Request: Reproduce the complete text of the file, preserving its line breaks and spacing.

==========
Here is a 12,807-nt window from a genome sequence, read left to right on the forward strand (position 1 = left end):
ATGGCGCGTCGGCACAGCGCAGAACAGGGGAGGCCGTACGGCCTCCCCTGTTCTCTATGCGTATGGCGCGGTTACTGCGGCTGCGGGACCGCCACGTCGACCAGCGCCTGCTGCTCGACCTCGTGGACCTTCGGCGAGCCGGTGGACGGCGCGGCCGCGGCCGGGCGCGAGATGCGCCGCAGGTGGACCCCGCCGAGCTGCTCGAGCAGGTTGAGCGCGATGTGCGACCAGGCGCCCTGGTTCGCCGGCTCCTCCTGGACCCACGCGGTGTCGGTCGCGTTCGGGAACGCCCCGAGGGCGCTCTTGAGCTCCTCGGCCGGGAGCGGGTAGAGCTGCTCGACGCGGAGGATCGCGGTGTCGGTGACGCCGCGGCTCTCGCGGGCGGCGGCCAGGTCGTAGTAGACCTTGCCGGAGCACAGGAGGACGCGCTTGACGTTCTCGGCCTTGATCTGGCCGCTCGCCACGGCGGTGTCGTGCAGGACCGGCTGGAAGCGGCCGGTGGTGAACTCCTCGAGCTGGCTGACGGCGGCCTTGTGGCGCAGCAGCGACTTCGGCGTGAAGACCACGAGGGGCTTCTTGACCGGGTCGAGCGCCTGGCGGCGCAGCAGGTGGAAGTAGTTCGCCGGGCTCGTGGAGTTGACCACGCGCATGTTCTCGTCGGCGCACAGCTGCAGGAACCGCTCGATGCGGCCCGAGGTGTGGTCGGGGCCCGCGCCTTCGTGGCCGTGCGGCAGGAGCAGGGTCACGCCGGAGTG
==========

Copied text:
Here is a 12,807-nt window from a genome sequence, read left to right on the forward strand (position 1 = left end):
ATGGCGCGTCGGCACAGCGCAGAACAGGGGAGGCCGTACGGCCTCCCCTGTTCTCTATGCGTATGGCGCGGTTACTGCGGCTGCGGGACCGCCACGTCGACCAGCGCCTGCTGCTCGACCTCGTGGACCTTCGGCGAGCCGGTGGACGGCGCGGCCGCGGCCGGGCGCGAGATGCGCCGCAGGTGGACCCCGCCGAGCTGCTCGAGCAGGTTGAGCGCGATGTGCGACCAGGCGCCCTGGTTCGCCGGCTCCTCCTGGACCCACGCGGTGTCGGTCGCGTTCGGGAACGCCCCGAGGGCGCTCTTGAGCTCCTCGGCCGGGAGCGGGTAGAGCTGCTCGACGCGGAGGATCGCGGTGTCGGTGACGCCGCGGCTCTCGCGGGCGGCGGCCAGGTCGTAGTAGACCTTGCCGGAGCACAGGAGGACGCGCTTGACGTTCTCGGCCTTGATCTGGCCGCTCGCCACGGCGGTGTCGTGCAGGACCGGCTGGAAGCGGCCGGTGGTGAACTCCTCGAGCTGGCTGACGGCGGCCTTGTGGCGCAGCAGCGACTTCGGCGTGAAGACCACGAGGGGCTTCTTGACCGGGTCGAGCGCCTGGCGGCGCAGCAGGTGGAAGTAGTTCGCCGGGCTCGTGGAGTTGACCACGCGCATGTTCTCGTCGGCGCACAGCTGCAGGAACCGCTCGATGCGGCCCGAGGTGTGGTCGGGGCCCGCGCCTTCGTGGCCGTGCGGCAGGAGCAGGGTCACGCCGGAGTG